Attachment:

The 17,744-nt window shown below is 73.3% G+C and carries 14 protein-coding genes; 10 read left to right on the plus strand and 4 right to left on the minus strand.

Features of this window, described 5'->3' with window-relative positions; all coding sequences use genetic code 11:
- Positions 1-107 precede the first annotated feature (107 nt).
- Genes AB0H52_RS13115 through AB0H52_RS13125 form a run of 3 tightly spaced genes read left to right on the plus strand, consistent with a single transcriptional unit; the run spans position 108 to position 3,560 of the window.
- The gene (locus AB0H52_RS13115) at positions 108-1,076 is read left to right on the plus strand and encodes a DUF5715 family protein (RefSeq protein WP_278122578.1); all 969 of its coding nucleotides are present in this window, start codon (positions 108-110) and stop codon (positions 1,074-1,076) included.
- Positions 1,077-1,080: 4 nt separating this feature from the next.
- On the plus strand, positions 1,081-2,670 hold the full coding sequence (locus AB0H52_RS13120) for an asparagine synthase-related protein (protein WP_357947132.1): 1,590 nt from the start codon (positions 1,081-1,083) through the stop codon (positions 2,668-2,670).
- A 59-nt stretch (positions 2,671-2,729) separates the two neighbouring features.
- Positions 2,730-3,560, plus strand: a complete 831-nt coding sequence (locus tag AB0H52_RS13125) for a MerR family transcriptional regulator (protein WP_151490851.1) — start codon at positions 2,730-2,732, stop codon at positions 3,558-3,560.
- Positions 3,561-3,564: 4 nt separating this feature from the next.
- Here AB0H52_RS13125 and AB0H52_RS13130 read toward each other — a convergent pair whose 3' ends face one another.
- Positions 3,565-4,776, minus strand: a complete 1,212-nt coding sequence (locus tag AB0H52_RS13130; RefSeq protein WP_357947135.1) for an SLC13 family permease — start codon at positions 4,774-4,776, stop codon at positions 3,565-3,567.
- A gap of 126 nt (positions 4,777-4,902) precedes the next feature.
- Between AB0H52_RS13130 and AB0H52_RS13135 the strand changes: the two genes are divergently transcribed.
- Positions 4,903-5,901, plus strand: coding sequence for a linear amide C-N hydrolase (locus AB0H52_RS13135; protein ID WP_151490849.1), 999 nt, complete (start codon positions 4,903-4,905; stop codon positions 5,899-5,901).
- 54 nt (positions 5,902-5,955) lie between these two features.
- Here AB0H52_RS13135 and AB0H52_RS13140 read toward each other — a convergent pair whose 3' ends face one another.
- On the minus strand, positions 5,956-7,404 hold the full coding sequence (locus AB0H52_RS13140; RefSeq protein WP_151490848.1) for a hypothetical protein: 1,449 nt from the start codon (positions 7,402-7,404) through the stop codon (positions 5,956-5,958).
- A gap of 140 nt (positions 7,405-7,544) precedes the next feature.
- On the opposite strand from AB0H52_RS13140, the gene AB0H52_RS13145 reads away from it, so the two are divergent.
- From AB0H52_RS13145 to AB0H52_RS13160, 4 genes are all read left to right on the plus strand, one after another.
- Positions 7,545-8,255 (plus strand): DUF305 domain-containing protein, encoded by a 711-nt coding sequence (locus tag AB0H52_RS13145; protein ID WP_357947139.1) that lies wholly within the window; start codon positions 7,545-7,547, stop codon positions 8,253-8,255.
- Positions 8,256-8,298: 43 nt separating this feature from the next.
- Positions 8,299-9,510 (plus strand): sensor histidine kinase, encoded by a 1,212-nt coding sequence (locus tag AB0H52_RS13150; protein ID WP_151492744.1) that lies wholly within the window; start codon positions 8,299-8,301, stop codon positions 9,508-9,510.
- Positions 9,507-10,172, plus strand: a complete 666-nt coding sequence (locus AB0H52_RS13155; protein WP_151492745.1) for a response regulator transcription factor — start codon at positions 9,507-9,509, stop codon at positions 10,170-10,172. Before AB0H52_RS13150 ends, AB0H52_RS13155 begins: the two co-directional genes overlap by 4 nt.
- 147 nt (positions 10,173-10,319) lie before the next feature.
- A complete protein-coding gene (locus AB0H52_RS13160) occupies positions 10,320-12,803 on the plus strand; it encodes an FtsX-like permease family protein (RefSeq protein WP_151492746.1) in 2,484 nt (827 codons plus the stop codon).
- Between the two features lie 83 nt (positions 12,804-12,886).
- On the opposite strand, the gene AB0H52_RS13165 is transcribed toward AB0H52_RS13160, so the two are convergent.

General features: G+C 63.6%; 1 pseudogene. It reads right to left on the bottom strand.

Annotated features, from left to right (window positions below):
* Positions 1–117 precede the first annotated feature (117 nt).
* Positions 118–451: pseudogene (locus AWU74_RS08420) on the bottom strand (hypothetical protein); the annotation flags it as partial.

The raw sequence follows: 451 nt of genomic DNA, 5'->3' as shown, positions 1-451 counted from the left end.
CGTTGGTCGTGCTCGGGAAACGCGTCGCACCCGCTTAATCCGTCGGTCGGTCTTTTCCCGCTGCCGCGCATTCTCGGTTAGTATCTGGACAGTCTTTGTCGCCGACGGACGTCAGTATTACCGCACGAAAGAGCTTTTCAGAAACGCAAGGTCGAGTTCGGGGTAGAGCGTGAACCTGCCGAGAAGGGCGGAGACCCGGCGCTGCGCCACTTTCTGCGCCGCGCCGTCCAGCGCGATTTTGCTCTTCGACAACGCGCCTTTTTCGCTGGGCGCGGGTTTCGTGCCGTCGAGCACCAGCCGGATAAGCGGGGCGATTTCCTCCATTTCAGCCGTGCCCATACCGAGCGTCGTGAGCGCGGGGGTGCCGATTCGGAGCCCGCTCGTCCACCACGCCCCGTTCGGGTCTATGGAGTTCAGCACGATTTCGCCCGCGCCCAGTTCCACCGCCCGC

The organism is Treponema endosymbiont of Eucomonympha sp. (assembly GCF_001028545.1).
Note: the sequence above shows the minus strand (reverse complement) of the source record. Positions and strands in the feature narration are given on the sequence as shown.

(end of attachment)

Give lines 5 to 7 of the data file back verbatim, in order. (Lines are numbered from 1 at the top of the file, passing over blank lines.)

- The gene (locus AB0H52_RS13115) at positions 108-1,076 is read left to right on the plus strand and encodes a DUF5715 family protein (RefSeq protein WP_278122578.1); all 969 of its coding nucleotides are present in this window, start codon (positions 108-110) and stop codon (positions 1,074-1,076) included.
- Positions 1,077-1,080: 4 nt separating this feature from the next.
- On the plus strand, positions 1,081-2,670 hold the full coding sequence (locus AB0H52_RS13120) for an asparagine synthase-related protein (protein WP_357947132.1): 1,590 nt from the start codon (positions 1,081-1,083) through the stop codon (positions 2,668-2,670).